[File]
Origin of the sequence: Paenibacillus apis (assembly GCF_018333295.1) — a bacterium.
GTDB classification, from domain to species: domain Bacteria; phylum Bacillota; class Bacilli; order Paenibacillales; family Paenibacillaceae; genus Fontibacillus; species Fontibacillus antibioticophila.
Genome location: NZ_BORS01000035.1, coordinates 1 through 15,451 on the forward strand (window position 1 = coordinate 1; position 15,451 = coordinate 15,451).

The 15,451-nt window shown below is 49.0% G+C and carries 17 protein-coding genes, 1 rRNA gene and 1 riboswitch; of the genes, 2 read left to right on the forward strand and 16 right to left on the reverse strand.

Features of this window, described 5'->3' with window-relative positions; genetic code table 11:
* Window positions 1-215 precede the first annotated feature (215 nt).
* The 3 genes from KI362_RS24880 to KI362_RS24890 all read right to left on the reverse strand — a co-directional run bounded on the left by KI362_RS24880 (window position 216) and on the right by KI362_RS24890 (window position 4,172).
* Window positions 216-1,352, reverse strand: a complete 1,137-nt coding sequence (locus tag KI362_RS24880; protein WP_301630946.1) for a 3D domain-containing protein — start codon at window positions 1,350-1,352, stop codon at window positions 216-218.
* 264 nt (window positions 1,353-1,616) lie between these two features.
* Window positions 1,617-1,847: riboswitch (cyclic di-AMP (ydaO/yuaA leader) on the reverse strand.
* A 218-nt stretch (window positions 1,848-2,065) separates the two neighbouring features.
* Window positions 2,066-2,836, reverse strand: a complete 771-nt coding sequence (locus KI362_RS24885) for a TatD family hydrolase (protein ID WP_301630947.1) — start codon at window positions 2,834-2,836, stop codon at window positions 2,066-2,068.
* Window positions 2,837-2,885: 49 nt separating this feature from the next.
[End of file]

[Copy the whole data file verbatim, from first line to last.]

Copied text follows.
Origin of the sequence: Paenibacillus apis (assembly GCF_018333295.1) — a bacterium.
GTDB classification, from domain to species: domain Bacteria; phylum Bacillota; class Bacilli; order Paenibacillales; family Paenibacillaceae; genus Fontibacillus; species Fontibacillus antibioticophila.
Genome location: NZ_BORS01000035.1, coordinates 1 through 15,451 on the forward strand (window position 1 = coordinate 1; position 15,451 = coordinate 15,451).

The 15,451-nt window shown below is 49.0% G+C and carries 17 protein-coding genes, 1 rRNA gene and 1 riboswitch; of the genes, 2 read left to right on the forward strand and 16 right to left on the reverse strand.

Features of this window, described 5'->3' with window-relative positions; genetic code table 11:
* Window positions 1-215 precede the first annotated feature (215 nt).
* The 3 genes from KI362_RS24880 to KI362_RS24890 all read right to left on the reverse strand — a co-directional run bounded on the left by KI362_RS24880 (window position 216) and on the right by KI362_RS24890 (window position 4,172).
* Window positions 216-1,352, reverse strand: a complete 1,137-nt coding sequence (locus tag KI362_RS24880; protein WP_301630946.1) for a 3D domain-containing protein — start codon at window positions 1,350-1,352, stop codon at window positions 216-218.
* 264 nt (window positions 1,353-1,616) lie between these two features.
* Window positions 1,617-1,847: riboswitch (cyclic di-AMP (ydaO/yuaA leader) on the reverse strand.
* A 218-nt stretch (window positions 1,848-2,065) separates the two neighbouring features.
* Window positions 2,066-2,836, reverse strand: a complete 771-nt coding sequence (locus KI362_RS24885) for a TatD family hydrolase (protein ID WP_301630947.1) — start codon at window positions 2,834-2,836, stop codon at window positions 2,066-2,068.
* Window positions 2,837-2,885: 49 nt separating this feature from the next.